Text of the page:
About the Photographer
American, b. 1953
Nan Goldin is known for documenting her surrogate family of friends as they engage in intimate, uninhibited, or illicit activities. These unusually lit images are frank confrontations with personal experience, frequently presented in poses that mimic the styles of the fashion world. Goldin visited that world through photographs she took for a New York Times Magazine cover story – "James is a Girl," by Jennifer Egan – that appeared on February 4, 1996. King's languid and mature pose in this photograph speaks of a teenager who has experienced much; it appeared in a cropped form on the magazine's cover.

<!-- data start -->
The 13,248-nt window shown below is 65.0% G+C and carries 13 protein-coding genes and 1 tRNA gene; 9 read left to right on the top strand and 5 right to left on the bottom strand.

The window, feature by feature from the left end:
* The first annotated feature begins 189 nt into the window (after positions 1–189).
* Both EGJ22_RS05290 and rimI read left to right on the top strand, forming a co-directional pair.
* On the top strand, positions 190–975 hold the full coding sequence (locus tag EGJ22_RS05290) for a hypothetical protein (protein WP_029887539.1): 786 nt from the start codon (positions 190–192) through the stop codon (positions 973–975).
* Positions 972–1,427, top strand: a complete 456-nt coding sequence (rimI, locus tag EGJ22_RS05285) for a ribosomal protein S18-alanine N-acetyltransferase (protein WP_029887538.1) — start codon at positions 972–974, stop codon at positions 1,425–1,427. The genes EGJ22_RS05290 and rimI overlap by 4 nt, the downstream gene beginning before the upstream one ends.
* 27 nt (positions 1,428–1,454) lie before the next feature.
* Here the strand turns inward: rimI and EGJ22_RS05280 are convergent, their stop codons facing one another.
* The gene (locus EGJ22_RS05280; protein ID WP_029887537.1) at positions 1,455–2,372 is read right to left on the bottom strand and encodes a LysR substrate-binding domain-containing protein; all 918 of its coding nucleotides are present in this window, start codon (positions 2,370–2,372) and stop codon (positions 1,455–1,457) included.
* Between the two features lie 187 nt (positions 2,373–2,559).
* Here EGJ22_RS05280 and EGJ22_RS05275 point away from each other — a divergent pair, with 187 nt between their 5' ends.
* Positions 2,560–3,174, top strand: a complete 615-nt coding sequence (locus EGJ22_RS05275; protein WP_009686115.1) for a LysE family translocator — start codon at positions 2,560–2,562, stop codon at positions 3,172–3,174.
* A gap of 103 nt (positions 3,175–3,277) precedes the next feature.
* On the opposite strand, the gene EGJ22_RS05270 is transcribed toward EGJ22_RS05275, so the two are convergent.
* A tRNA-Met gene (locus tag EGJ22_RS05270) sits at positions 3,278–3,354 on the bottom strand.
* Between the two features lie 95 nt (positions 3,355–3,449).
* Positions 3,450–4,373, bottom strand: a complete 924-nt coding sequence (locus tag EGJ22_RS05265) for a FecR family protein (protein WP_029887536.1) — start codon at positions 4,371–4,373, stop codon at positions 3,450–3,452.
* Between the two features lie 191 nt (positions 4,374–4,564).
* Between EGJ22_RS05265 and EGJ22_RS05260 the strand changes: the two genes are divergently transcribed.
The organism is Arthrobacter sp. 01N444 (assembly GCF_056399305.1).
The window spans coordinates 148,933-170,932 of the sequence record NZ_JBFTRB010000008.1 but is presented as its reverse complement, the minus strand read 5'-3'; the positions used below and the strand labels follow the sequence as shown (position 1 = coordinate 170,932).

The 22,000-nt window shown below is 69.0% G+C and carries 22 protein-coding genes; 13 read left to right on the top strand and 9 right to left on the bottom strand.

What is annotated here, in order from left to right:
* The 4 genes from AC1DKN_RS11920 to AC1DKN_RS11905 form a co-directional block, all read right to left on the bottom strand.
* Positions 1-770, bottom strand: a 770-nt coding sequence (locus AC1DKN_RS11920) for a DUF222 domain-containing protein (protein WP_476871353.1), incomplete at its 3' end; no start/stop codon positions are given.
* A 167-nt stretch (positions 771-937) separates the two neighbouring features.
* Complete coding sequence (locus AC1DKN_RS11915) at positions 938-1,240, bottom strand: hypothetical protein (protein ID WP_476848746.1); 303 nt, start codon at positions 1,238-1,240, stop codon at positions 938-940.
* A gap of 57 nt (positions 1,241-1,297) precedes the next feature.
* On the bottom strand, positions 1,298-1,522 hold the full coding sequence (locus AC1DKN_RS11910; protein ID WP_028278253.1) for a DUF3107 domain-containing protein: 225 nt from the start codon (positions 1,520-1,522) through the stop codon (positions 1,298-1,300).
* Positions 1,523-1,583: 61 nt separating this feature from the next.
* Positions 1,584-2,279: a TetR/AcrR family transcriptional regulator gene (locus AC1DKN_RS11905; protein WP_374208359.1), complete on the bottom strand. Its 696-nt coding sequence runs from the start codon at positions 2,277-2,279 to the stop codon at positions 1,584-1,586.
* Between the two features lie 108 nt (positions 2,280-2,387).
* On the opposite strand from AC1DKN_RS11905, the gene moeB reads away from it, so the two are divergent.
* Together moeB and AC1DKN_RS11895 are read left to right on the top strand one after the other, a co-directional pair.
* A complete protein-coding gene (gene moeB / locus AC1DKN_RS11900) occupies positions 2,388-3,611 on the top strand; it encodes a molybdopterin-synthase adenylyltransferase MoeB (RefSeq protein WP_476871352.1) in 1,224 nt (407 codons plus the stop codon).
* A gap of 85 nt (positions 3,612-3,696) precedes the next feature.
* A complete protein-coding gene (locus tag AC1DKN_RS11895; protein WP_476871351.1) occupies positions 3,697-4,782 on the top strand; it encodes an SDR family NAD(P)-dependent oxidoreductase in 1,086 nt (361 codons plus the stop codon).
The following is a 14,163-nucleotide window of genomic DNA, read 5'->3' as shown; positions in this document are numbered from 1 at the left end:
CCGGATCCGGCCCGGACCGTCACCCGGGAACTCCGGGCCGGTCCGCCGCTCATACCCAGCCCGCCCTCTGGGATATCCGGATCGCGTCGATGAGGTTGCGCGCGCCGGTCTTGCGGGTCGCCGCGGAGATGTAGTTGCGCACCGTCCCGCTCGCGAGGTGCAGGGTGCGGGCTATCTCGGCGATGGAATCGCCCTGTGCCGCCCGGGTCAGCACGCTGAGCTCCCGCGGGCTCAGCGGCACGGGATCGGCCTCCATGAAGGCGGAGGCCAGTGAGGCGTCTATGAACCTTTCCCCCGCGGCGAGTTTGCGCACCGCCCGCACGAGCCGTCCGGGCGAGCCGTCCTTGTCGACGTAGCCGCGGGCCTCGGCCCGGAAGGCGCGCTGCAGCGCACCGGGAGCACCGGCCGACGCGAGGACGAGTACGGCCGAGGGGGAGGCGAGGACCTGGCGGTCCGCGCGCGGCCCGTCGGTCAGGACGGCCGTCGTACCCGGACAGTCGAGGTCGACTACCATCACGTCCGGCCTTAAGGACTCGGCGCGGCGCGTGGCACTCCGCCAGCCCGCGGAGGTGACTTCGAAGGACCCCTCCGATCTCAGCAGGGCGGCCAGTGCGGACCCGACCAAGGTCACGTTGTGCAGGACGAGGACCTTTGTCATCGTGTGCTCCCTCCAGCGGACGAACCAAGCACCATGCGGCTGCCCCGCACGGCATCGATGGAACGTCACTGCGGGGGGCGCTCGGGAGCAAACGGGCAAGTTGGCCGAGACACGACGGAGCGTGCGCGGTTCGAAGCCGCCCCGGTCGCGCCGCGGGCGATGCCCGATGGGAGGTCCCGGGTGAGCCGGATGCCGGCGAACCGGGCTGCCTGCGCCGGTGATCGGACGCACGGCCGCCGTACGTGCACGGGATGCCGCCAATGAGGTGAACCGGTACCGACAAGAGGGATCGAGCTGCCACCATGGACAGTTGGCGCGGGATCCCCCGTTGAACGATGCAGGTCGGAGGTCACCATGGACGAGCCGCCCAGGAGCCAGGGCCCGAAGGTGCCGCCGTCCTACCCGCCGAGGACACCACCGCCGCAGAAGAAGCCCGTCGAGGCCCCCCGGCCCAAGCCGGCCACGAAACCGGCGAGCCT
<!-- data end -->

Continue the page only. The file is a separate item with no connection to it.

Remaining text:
Nan Goldin has spent more than twenty-five years creating edgy portraits. In 1996 these startlingly direct color images were the subject of a mid-career retrospective organized by the Whitney Museum of American Art, New York, which traveled to Winterthur, Germany; Vienna; and Amsterdam, among other international venues. She has earned the Mother Jones Photography Award, a grant from The National Endowment for the Arts, and the Maine Photographic Workshop Book Award for Documentary Book of the Year. Born in Washington, DC in 1953, Goldin earned her BFA (1977) and 5th Year Masters Certificate from The School of The Museum of Fine Arts, Boston.